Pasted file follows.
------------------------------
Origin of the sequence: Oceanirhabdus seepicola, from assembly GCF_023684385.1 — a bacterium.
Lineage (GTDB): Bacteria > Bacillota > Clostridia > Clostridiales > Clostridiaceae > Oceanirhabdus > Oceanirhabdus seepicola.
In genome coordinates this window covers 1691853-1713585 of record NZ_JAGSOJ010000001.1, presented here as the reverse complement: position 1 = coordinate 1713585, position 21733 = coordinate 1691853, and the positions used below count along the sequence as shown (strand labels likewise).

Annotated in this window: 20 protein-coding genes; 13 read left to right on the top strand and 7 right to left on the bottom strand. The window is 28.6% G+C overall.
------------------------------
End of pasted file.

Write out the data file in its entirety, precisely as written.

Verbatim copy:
Origin of the sequence: Oceanirhabdus seepicola, from assembly GCF_023684385.1 — a bacterium.
Lineage (GTDB): Bacteria > Bacillota > Clostridia > Clostridiales > Clostridiaceae > Oceanirhabdus > Oceanirhabdus seepicola.
In genome coordinates this window covers 1691853-1713585 of record NZ_JAGSOJ010000001.1, presented here as the reverse complement: position 1 = coordinate 1713585, position 21733 = coordinate 1691853, and the positions used below count along the sequence as shown (strand labels likewise).

Annotated in this window: 20 protein-coding genes; 13 read left to right on the top strand and 7 right to left on the bottom strand. The window is 28.6% G+C overall.